the religion of their youth when thrown without restraint into
such a state of society. He saw, on one hand, the tremendous
power of the Romish priesthood, entrenched at the mouth of the
Mississippi, slowly pushing up the valley. He saw the blasphemous
irreligion and polished Atheism that were even then eating their way
into the souls of western young men. He doubtless supposed that
his magnificent bequest would establish here the great university
west of the mountains, and over that university he would raise the
old Bible banner, the symbol and assurance of victory in every
great conflict for civil and religious liberty in modern times. After
years of litigation, enough of that great donation has been preserved
to found in Cincinnati a free university, reverent of religion, cher-
ishing the Bible in its heart. If the enemies of the Book now
succeed in expelling it from the common school, the next assault
will be made on our high schools and free university and public
library, until within the entire inclosure of our great system of
public education, that Book which the modern world has always
proclaimed the best, will be the one which can not show its head.

The people who settled this western world, and planted the
republican institutions under which we live, brought with them
from the East that great university, the American common school,
divested of sectarian and ecclesiastical influence, but planted on the

Coimnon Schools. S5

religion of the modern civilized world as proclaimed in the Bible.
The Puritans from New England, the Presbyterians of New Jer-
sey, the men who left the South to escape the threatened tempest
of a slave rebellion, the German Lutherans of Pennsylvania, the
Churchmen and the liberal Calvinists of New York, were all
united in this: that the Bible should be a text book in the western
common school. Wherever that American principle has controlled
a western community, the Bible flag has waved over the common
school-house. Wherever the Catholic priesthood and the Atheists
and religious indifFerentists of any community have been strong
enough, they have united, as now in Cincinnati, to banish the Bible
from the schools. And, universally, the parties to this compact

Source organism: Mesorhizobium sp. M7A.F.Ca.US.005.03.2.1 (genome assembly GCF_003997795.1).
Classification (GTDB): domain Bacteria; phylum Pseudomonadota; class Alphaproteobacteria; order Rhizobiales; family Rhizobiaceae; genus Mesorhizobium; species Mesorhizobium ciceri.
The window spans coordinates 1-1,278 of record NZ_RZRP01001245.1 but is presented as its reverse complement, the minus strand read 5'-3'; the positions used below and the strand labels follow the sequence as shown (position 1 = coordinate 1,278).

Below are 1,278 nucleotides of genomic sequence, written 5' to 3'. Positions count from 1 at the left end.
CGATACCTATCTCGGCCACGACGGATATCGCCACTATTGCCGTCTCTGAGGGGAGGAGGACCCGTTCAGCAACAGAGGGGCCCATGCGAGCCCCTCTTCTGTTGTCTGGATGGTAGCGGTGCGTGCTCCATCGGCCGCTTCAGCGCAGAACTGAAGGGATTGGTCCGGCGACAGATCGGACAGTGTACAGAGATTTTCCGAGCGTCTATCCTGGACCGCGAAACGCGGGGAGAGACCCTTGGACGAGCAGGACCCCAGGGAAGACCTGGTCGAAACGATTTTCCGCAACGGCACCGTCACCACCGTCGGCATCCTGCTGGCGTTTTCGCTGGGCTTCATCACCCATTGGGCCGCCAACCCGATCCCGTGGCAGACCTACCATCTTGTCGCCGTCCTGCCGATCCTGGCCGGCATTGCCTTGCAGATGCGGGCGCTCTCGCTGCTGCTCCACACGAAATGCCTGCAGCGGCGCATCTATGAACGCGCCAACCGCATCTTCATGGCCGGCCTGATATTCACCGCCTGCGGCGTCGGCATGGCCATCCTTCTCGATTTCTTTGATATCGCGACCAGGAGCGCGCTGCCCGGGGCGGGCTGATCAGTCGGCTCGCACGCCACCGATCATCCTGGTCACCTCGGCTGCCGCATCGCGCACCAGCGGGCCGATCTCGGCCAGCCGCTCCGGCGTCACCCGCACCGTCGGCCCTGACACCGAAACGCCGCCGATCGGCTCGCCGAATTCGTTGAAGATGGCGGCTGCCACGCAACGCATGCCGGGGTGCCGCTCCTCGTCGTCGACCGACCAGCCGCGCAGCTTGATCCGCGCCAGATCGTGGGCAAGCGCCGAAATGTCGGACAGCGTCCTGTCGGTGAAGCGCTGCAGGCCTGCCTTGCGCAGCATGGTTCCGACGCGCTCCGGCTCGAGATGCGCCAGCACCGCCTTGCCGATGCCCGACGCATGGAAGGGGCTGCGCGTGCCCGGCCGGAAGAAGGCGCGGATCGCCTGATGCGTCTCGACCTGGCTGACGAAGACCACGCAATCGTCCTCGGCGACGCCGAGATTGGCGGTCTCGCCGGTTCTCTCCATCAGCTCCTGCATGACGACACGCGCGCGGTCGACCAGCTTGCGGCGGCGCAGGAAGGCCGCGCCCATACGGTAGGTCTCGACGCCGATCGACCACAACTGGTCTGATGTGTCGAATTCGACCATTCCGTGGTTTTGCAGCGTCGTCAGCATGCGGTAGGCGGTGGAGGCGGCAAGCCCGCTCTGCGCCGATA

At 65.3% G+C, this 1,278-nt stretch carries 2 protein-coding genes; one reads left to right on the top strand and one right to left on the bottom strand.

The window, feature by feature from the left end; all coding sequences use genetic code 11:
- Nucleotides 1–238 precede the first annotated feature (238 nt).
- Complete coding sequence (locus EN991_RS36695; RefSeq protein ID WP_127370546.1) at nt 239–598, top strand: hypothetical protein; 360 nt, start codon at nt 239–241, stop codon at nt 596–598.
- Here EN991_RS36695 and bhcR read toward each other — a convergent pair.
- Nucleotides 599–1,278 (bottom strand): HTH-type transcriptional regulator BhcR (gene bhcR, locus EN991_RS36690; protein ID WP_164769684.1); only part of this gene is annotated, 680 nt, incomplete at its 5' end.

have been chiefly of foreign birth and education ; members of a
priesthood that looks to Rome for its instructions, or adopted citi-
zens who, in their recoil from the despotism of a State church in
Europe, have repudiated religion, and adopted the astounding
watchword that Republicanism and Atheism are convertible terms.
For the number of people born and educated in the United States,
who have adopted these views, is so small as to attract no notice,
being confined chiefly to people who constitutionally take the
opposite side in any public controversy, and politicians anxious to
get ofiice and untroubled by religious principles. As in Cincinnati
now, so everywhere in those States which have established the
common school, the vast majority of the people who best under-
stand and are the reliable support of American institutions, are
determined that the Bible shall not be expelled from the public
school. And the great battle which is to wage through every
western state around this point, is a conflict between those who
believe religion is the foundation of the American republic, without
which it will go the way of all the republics of old, and those who
believe the American people can do without religion in the most
momentous relations of their life, the relation of citizens of their
country. The former party raise the Bible as their standard; the
latter is in the condition of the Southern confederacy before it had
made its flag.

This portion of the western people believes the great West is
not great enough to get on without the religion of love to God and
love to man. It is willing to grant everything that may be claimed
for the material and political destiny of these new commonwealths.
Let Chicago become the metropolis of the solar system if she will.
Let Cincinnati be not only "Queen of the West," but queen of
"all outdoors," if she can. Let the dreams of the Louisville
Convention be magnified ad infinitum. Let even Alaska outshine
the roseate visions of the great statesman-prophet of our Pacific
empire. Let Europe be inclined at an angle that will precipitate
fifty millions of her people qn the Atlantic coast, and John China-

S6 Religion in the

man darken the ocean by his- illimitable oncoming. Let every
merchant be a millionaire, and every politician a senator, and every
young lady a governor's vi^ife. Come what will in that line, this
portion of our people says: The almighty West can never outgrow
the Almighty God, and never become so powerful that it can safely
despise the least precept of God's almighty law. They intend to
teach that fact to their children and their children's children to the
remotest generation. They see that the children of the West live
their most vital life in the common school. There is the univer-
sity that trains them for American affairs ; fixes their language,